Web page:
Clinical breast exams, however, are still recommended. For women with average risk factors, these should be done every one to three years starting at age 20. Then at age 40, clinical exams should be done annually. Women with higher risk factors should have exams more often and consult with their doctor for the recommended frequency.
Mammography, believed to be one of the most crucial tools in early detection for decades, first started in the 1960s. Early trials found mammography reduced breast cancer death rates by 25%. But Peggy Orenstein points out in her 2013 New York Times article, "The Feel-Good War on Breast Cancer,"such statistics have overstated mammography's role in the reduction of breast cancer death rates. This is because the increased use of mammograms occurred along with much-improved treatments. Medical experts now believe treatments likely played a more significant role in reducing deaths.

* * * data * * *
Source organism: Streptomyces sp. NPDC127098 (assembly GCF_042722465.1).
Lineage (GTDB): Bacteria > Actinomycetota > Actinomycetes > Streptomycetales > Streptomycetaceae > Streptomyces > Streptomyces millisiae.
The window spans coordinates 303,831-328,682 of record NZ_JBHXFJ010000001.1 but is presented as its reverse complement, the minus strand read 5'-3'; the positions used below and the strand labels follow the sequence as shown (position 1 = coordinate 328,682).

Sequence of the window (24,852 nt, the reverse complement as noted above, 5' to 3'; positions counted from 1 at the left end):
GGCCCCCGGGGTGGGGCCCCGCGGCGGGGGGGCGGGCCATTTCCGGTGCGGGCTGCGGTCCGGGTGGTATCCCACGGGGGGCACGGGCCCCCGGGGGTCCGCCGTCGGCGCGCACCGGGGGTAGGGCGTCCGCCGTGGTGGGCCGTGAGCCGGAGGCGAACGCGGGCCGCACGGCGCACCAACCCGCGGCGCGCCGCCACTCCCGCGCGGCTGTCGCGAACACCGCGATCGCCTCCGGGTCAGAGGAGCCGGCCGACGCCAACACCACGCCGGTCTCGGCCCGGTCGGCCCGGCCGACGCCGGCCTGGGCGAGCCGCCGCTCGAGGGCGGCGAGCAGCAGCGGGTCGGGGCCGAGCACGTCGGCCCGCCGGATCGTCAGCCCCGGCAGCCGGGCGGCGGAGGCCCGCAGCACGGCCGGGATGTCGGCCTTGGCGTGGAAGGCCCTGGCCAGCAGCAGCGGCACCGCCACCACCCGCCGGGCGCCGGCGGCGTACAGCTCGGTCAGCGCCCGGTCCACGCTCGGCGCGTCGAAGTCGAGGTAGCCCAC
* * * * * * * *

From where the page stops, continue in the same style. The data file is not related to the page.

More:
For this reason, mammograms have come under fire in recent years as more studies have revealed the debatable usefulness of this screening technique, at least for younger women. That's because breast cancer and detection are more complex than once understood to be.
It's now known there are at least four types and subtypes of breast cancer. Mammography often doesn't detect the more lethal types until they're in the later stages. Add to this, mammograms result in significant overdiagnosis, leading to unnecessary treatment. This comes with its own risks.